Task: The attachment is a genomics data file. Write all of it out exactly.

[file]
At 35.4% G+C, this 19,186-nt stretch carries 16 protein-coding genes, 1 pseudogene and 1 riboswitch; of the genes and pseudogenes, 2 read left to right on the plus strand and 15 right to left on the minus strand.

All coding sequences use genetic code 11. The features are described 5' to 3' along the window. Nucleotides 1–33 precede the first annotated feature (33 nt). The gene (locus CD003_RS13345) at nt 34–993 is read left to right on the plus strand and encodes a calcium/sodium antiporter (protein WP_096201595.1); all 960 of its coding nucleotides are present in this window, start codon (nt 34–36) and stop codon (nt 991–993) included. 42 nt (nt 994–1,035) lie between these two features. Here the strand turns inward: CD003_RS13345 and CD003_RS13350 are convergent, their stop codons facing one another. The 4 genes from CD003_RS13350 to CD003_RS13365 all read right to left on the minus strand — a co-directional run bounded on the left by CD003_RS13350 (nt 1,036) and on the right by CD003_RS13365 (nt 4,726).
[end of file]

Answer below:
At 35.4% G+C, this 19,186-nt stretch carries 16 protein-coding genes, 1 pseudogene and 1 riboswitch; of the genes and pseudogenes, 2 read left to right on the plus strand and 15 right to left on the minus strand.

All coding sequences use genetic code 11. The features are described 5' to 3' along the window. Nucleotides 1–33 precede the first annotated feature (33 nt). The gene (locus CD003_RS13345) at nt 34–993 is read left to right on the plus strand and encodes a calcium/sodium antiporter (protein WP_096201595.1); all 960 of its coding nucleotides are present in this window, start codon (nt 34–36) and stop codon (nt 991–993) included. 42 nt (nt 994–1,035) lie between these two features. Here the strand turns inward: CD003_RS13345 and CD003_RS13350 are convergent, their stop codons facing one another. The 4 genes from CD003_RS13350 to CD003_RS13365 all read right to left on the minus strand — a co-directional run bounded on the left by CD003_RS13350 (nt 1,036) and on the right by CD003_RS13365 (nt 4,726).